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Why does Hebrew and Greek appear in Pilatos' sign?
DrawCloser Wrote:
Burning one Wrote:a possibility i've pondered for the "Hebrew" on the sign is that it actually means "Aramaic." the reason being that oft-times in the Gospels when the text calls something "Hebrew," the word used (like a proper name of a person or place) is distinctly Aramaic - not what we think of as Hebrew. this tells us immediately that the word Hebrew could indeed stand in for Aramaic, at least to the minds of the 1st century believers.

For real? The "Hebrew" words in the gospel are Aramaic ones? <!-- sHuh --><img src="{SMILIES_PATH}/huh.gif" alt="Huh" title="Huh" /><!-- sHuh -->

List of "in Hebrew" ones I found:

Beth-khesda, Gafiftha, Gogultha, Rabbuli. (Greek Bethesda, Gabbatha, Golgotha, Rabboni)

Can you please verify these, both the Peshitto and the Greek transliterations?



yes, these would be Aramaic, though "Rabbuli" is highly likely as a scribal error for "Rabbuni."

as you performed your search, did you notice that every time "Hebrew" is used in the Gospels as a language referent it actually means "Aramaic," except for the sign on the cross? that is the one time the term "Hebrew" is not followed by an explicit place-name/word to verify it as actually Aramaic.

BBBBBUUUUTTTTT, notice also that the words called "Hebrew" but really Aramaic are all listed in the book of John, and chapter 19 has two explicit ones, where chapter 20 has one explicit reference. couched in between these is 19:20, the "Hebrew" on the sign. so, every other reference to "Hebrew" in John is clarified to be Aramaic by the word specified, without contest, except this one. should that help to color our interpretation of the actual Semitic language on the sign?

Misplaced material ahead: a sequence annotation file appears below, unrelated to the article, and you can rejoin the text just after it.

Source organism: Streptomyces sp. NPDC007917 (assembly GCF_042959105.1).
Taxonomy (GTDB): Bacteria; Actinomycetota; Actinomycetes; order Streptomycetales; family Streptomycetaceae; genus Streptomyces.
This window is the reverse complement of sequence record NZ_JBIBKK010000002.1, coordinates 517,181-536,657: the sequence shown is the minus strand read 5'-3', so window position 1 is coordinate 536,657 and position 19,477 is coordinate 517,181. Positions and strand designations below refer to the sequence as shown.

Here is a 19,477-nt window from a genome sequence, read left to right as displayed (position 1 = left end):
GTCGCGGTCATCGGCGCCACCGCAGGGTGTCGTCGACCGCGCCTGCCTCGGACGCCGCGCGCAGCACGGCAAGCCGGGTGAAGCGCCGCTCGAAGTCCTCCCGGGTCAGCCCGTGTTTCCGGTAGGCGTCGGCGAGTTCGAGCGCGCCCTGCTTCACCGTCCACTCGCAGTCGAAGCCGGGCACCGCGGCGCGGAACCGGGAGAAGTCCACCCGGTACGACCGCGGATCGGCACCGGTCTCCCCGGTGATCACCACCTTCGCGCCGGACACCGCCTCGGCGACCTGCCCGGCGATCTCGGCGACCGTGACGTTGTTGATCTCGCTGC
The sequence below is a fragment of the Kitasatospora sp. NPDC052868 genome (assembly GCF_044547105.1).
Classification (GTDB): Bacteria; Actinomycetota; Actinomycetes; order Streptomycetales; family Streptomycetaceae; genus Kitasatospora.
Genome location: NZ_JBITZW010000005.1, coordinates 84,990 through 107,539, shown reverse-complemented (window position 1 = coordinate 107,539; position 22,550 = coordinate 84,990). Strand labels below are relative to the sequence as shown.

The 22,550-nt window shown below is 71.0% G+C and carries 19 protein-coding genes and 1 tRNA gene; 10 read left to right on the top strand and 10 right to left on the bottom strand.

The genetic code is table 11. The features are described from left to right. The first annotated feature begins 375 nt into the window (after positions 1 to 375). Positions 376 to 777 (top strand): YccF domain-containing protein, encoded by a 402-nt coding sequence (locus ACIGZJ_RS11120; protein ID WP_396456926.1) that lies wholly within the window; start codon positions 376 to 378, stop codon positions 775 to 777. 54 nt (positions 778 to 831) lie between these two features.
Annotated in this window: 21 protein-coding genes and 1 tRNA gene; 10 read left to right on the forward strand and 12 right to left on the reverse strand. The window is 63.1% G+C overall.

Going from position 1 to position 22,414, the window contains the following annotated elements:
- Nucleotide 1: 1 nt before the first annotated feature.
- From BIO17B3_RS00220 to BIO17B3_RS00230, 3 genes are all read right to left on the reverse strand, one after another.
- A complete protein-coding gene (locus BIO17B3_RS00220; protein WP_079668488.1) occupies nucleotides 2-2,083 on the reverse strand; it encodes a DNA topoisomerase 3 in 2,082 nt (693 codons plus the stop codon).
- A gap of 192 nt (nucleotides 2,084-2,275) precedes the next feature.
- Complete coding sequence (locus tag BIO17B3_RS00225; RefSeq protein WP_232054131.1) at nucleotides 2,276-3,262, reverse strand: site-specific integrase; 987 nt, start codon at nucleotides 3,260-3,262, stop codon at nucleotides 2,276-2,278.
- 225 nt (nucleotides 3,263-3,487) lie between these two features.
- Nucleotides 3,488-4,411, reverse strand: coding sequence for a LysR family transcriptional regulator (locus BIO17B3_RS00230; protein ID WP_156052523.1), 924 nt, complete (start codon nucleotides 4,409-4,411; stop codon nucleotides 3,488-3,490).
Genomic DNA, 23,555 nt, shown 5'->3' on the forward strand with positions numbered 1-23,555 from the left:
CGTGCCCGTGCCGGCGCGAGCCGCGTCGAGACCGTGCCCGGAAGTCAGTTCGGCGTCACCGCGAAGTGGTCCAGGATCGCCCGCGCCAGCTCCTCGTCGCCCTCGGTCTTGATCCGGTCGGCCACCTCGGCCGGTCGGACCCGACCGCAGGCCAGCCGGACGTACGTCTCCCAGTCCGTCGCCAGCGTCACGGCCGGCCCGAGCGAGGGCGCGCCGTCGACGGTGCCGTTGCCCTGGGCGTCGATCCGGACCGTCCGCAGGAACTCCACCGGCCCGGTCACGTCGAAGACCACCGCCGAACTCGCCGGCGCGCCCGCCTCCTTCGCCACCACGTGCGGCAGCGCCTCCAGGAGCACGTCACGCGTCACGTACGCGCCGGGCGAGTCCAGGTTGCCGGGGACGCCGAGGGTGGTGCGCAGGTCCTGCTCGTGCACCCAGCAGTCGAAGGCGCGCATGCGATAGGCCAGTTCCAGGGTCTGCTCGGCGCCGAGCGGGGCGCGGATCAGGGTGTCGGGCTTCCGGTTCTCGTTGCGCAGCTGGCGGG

if one were to go simply by the evidence of every other instance where John mentioned "Hebrew," then it may actually have been written in Aramaic, and the title that he claims it to have had could perhaps literally be the statement he gives in the Aramaic of John 19:19. perhaps the problem is not a real problem at all; perhaps it is us who have created a problem when there isn't one. perhaps the only difference is that he gives the Aramaic phrase first, and afterwards calls it "Hebrew." based on all his other mentions of "Hebrew" in John, this would be consistent. however, since it doesn't explicitly say so, we are left to ponder. i am one to stick to the facts and teach the text itself, but i think looking at it this way merits a ponder, at the least. my gut feeling for a long time has been that it was likely just like John 19:19 said, especially knowing that the site was near pedestrian traffic, to be seen my multitudes, and even though Hebrew was alive to an extent, it would have made so much more sense for it to be actually in Aramaic, since the timing was also bringing traffic from afar for the festival of Passover/Unleavened Bread, who themselves would have been more likely to read Aramaic than Hebrew at a glance. if we're going to maintain Aramaic as the lingua franca of the Middle East, this would make the most sense in my book.

Chayim b'Moshiach,

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Re: Why does Hebrew and Greek appear in Pilatos' sign? - by Burning one - 04-12-2013, 04:19 AM

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